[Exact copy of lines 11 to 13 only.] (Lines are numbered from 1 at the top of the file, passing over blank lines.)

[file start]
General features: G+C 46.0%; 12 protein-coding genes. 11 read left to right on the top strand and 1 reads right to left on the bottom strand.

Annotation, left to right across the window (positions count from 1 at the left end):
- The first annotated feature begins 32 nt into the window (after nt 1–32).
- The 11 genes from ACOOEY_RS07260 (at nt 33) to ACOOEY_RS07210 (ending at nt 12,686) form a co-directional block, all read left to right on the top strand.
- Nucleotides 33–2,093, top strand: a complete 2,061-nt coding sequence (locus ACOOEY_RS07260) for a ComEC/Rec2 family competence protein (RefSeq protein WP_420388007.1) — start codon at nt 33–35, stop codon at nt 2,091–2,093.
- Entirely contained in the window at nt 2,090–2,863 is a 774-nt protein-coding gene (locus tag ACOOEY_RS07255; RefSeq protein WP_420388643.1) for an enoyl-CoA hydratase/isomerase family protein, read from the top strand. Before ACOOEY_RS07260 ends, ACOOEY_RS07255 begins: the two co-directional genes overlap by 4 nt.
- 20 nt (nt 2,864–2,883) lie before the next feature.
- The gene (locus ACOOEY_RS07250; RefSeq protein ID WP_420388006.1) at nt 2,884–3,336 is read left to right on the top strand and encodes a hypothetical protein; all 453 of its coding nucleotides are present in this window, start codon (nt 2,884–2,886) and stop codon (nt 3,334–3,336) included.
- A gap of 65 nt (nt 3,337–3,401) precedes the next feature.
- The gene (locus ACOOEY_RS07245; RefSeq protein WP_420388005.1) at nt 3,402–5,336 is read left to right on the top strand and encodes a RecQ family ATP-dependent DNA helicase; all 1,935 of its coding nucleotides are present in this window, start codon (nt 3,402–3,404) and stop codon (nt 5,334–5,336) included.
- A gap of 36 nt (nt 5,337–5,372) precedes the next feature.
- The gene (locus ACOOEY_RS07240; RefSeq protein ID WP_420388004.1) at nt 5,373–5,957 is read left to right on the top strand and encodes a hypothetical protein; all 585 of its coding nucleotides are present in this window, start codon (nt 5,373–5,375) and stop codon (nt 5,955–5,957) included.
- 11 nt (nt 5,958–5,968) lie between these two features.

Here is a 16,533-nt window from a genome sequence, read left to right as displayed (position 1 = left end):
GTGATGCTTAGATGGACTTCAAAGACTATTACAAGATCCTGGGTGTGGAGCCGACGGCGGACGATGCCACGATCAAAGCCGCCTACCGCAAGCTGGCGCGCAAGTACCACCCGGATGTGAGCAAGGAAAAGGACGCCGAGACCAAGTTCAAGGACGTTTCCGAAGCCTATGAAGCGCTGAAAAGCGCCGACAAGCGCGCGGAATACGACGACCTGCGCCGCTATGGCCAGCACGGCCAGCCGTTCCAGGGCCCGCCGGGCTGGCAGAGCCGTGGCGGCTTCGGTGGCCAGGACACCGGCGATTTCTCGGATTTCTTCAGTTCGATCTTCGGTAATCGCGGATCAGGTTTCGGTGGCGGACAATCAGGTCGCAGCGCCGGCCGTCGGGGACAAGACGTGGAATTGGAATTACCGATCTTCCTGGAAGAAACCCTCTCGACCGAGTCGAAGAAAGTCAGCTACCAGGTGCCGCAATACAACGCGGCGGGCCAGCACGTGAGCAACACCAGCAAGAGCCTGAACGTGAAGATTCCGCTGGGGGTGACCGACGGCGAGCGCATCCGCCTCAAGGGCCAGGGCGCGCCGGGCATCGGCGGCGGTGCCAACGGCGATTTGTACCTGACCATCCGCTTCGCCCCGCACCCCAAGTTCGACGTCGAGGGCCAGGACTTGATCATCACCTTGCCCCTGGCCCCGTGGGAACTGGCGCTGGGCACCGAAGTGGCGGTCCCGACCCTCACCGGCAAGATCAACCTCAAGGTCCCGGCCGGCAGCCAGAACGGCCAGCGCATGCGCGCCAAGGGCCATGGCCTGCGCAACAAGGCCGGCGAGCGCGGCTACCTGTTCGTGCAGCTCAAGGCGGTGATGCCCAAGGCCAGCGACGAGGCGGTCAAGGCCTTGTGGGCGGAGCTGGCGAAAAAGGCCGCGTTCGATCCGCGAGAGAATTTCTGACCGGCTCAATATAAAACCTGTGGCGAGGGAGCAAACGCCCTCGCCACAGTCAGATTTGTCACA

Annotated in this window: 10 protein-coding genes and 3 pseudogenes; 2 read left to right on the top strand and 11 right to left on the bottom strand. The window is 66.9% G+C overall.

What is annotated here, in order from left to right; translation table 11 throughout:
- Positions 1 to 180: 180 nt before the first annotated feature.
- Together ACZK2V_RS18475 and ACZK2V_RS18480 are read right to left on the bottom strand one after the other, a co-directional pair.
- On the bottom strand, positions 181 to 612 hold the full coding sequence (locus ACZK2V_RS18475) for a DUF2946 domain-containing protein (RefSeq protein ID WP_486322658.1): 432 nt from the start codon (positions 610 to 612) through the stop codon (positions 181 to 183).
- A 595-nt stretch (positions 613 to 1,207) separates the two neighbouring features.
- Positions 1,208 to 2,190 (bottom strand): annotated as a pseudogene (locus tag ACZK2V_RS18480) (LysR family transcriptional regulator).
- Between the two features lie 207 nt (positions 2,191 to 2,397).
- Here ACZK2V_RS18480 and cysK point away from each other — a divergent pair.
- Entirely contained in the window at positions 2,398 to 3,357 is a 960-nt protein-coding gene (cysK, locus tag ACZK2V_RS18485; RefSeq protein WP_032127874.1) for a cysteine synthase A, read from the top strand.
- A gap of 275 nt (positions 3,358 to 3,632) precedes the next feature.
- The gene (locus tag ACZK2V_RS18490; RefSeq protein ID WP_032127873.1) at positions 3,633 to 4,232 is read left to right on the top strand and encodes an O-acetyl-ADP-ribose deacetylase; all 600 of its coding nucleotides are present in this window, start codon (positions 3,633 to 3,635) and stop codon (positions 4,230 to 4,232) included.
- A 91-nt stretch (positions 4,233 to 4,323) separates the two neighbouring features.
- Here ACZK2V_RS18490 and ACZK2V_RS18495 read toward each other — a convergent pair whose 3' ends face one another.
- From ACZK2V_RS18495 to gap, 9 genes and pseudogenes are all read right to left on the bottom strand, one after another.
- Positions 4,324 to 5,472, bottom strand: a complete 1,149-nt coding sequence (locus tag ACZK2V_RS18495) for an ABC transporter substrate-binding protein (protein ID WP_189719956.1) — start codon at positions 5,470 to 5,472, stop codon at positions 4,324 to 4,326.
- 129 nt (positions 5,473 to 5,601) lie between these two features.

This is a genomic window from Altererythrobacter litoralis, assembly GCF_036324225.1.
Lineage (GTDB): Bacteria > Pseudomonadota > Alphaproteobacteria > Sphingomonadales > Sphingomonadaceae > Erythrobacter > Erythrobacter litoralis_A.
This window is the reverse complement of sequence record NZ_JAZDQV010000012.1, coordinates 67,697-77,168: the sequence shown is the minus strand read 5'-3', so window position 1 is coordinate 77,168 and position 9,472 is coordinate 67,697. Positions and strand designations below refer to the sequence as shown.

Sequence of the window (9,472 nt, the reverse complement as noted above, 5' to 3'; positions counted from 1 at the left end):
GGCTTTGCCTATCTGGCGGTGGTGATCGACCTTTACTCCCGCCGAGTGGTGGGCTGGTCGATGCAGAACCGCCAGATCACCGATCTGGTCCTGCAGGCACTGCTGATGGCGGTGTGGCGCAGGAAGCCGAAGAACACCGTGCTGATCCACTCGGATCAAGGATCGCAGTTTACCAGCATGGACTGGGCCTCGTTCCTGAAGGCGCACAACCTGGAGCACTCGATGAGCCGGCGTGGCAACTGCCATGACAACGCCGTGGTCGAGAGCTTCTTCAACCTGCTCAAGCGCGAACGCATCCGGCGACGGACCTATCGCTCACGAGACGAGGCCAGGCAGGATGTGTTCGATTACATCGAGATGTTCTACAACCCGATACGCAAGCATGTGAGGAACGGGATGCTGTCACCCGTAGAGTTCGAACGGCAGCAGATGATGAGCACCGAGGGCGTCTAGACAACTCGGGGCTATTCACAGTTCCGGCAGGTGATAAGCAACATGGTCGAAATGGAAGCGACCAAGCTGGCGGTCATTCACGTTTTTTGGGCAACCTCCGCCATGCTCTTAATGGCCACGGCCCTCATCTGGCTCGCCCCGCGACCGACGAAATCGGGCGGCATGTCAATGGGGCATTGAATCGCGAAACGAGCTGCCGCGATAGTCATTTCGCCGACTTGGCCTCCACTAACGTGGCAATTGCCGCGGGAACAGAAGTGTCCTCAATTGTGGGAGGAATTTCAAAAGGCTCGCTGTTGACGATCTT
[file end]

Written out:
- A gap of 36 nt (nt 5,337–5,372) precedes the next feature.
- The gene (locus ACOOEY_RS07240; RefSeq protein ID WP_420388004.1) at nt 5,373–5,957 is read left to right on the top strand and encodes a hypothetical protein; all 585 of its coding nucleotides are present in this window, start codon (nt 5,373–5,375) and stop codon (nt 5,955–5,957) included.
- 11 nt (nt 5,958–5,968) lie between these two features.